TUCSON, Ariz., -- The numbers are staggering and heartbreaking: Each year about 5 million children under the age of 5 die from diarrhea, one of the most widespread and pervasive health problems in underdeveloped nations and the leading cause of childhood deaths worldwide.
With a $1.8 million grant from the National Institutes of Health (NIH), researchers at the Steele Children’s Research Center at The University of Arizona College of Medicine are working to address this health crisis.
Fayez K. Ghishan, MD, director of the Steele Children’s Research Center, and Pawel Kiela, PhD, research associate professor, are investigating why diarrhea can be so deadly. “What we have discovered in the lab is of enormous significance and answers the question of why so many children die from diarrhea,” Dr. Ghishan says. [M]
Most children (and adults) are plagued by acute diarrhea a few times each year. We’re all familiar with the unwelcome symptoms: abdominal pain and cramping, bloating, nausea and loose bowel movements. Individuals with gastrointestinal disorders like celiac disease, ulcerative colitis and Crohn’s disease frequently struggle with inflammatory-associated chronic diarrhea. Diarrhea occurs because the intestines cannot absorb salt. Caused by bacteria, viruses, parasites, medications, functional bowel disorders and food allergies, diarrhea typically is treated by drinking ample amounts of electrolyte-rich liquids to provide essential salts and nutrients. Normally, diarrhea is resolved within a few days, although some conditions that cause chronic diarrhea require medical treatment.
For children living in sanitary conditions with clean water and plenty of food, diarrhea is easily treated. However, because so much of the water in the Third World is contaminated, most of the population is exposed to disease-carrying bacteria. Malnutrition leaves children weakened, making them especially susceptible to infection from tainted water or other means. And the immune systems of very young children are not completely developed, so when they get diarrhea, it quickly can develop into a dangerous condition.
The epithelial lining. Image on left shows the lining when NHE-3 is not inhibited, and the image on the right shows bacteria (in red) leaking through the lining when NHE-3 is inhibited.
“Severe diarrhea can lead to death in a matter of days — from dehydration or sepsis resulting from highly inflamed intestines,” Dr. Kiela says.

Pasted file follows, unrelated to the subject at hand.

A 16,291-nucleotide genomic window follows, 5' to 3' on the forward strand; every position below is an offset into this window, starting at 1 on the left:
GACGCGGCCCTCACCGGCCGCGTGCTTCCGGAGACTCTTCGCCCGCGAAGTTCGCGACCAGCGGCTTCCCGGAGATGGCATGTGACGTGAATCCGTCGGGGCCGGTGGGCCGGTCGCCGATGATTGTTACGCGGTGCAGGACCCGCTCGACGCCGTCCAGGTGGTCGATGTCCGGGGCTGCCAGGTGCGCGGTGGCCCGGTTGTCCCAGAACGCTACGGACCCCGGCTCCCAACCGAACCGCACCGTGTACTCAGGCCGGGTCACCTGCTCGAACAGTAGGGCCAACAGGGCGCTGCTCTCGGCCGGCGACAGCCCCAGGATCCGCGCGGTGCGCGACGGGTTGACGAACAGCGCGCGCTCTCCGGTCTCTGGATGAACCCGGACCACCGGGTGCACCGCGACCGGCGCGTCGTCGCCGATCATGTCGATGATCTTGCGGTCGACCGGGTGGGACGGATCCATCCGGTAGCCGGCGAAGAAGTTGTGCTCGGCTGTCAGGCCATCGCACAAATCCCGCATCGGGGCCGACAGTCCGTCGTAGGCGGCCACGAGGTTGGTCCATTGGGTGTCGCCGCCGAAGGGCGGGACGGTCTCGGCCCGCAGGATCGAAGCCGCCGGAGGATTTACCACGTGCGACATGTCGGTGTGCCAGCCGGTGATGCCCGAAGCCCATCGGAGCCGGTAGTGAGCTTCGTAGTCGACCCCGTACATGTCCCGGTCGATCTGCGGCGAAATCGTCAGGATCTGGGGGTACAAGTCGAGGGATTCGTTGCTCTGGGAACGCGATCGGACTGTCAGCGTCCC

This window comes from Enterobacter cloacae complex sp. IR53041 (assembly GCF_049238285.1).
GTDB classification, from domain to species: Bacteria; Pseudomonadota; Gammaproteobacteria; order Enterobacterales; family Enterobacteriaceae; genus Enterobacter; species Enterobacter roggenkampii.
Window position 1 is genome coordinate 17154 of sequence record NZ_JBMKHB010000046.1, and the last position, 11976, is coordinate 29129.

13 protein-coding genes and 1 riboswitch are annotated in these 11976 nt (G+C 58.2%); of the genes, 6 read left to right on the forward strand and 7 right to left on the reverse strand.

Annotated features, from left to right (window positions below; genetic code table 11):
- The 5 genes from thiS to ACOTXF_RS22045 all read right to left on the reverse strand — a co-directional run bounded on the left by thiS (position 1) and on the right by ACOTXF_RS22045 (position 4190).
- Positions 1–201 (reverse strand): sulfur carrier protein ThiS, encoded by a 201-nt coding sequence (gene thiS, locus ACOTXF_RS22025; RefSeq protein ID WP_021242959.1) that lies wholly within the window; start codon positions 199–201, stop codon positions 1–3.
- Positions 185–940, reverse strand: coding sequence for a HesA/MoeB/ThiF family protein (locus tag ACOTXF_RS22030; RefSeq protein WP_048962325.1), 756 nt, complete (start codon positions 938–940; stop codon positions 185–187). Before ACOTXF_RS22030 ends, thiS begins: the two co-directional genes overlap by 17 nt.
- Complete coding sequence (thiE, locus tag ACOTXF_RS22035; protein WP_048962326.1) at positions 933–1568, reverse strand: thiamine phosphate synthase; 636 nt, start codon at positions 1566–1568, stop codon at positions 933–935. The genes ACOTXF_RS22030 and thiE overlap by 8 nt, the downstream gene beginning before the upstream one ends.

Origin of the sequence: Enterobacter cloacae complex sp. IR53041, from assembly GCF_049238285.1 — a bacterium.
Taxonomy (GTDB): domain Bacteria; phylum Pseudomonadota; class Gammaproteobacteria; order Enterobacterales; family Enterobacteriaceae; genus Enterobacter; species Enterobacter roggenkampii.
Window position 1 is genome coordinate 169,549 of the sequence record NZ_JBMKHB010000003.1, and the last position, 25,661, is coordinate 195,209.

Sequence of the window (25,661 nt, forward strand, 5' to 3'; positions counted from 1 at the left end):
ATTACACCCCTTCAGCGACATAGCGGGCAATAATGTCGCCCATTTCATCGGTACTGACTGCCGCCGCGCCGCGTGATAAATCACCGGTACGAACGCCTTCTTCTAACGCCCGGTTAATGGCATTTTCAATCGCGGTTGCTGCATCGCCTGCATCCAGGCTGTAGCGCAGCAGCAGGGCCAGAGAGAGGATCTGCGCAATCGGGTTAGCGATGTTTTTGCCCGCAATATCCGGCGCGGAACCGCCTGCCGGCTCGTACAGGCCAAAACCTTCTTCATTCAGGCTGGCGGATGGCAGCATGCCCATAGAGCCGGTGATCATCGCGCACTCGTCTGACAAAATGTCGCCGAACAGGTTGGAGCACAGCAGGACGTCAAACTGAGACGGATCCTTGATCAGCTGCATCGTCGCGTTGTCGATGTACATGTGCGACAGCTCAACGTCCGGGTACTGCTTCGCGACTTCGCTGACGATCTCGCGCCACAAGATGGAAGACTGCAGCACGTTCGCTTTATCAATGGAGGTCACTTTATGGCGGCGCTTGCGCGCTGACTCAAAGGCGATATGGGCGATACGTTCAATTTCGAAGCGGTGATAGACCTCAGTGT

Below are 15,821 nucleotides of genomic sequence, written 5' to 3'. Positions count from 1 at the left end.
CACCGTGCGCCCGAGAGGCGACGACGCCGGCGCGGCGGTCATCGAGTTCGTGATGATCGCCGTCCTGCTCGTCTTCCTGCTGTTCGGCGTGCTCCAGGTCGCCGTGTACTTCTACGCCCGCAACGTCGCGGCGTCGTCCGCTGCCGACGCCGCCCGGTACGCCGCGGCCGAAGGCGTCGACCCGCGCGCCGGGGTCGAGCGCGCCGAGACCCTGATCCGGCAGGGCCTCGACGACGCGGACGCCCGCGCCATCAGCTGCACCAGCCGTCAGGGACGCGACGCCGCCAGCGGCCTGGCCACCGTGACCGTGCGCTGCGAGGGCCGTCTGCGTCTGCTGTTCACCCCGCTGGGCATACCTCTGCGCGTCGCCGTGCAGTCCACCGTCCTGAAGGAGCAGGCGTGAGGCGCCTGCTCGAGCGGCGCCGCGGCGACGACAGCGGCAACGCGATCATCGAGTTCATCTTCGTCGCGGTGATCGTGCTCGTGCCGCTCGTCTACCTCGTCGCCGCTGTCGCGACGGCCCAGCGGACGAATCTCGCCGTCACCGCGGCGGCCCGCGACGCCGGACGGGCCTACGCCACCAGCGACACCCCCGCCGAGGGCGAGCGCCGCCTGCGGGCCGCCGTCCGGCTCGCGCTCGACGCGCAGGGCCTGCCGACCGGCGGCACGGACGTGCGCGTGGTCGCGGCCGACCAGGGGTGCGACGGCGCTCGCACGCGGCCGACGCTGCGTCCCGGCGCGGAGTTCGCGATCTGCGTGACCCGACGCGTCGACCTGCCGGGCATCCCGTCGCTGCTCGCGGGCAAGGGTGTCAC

Discovery through research
Drs. Ghishan and Pawel are working at the basic-science level to understand what happens in the GI tract during severe diarrhea.
Individuals have nine sodium-hydrogen exchangers, or “transporters,” known as NHE (Na-H-Exchanger). NHEs are proteins responsible for transporting sodium across the GI tract for absorption. “The classic premise to explain diarrhea is that inflammation inhibits the sodium-hydrogen transporters’ ability to move salt through the GI tract. Thus, your intestines cannot absorb salt and this is why you get diarrhea,” Dr. Ghishan explains.
Drs. Ghishan and Kiela have documented new findings about the role of NHE-3, one of the nine sodium-hydrogen transporters. It is well known that NHE-3 is the predominant sodium-hydrogen transporter responsible for the majority of sodium transport across the GI tract. “When the intestines become inflamed, NHE-3 becomes inhibited, so it can’t move sodium through the GI tract, resulting in diarrhea,” Dr. Kiela says.
“But there is more,” Dr. Ghishan explains. “Our research has revealed that NHE-3 has a role beyond that of transporting salt to the GI tract for absorption. We found that NHE-3 is involved in the integrity of the epithelial lining — the cellular structure that creates the intestinal wall, which separates the gut from the bloodstream. We discovered that when NHE-3 is inhibited, or ‘knocked down’ by inflammation, the intestinal wall is breached, the gut becomes leaky, and bacteria escape from the intestines into the bloodstream. Consequently, sepsis likely develops, which may cause death,” he explains. “This is why so many children die. The inhibition of NHE-3 loosens the tightly woven fabric of the intestines. This is the mechanism of action for why the gut becomes leaky. Now, the task before us is to identify compounds that will restore NHE-3, so that the epithelial layer can be restored, reducing the deadly effects of diarrhea,” Dr. Ghishan says.
“Our research not only sheds new light on the function of this important sodium-hydrogen transporter, but also suggests that NHE-3 should be considered in future therapeutic approaches to diarrhea and disorders that cause chronic diarrhea,” Dr. Kiela says.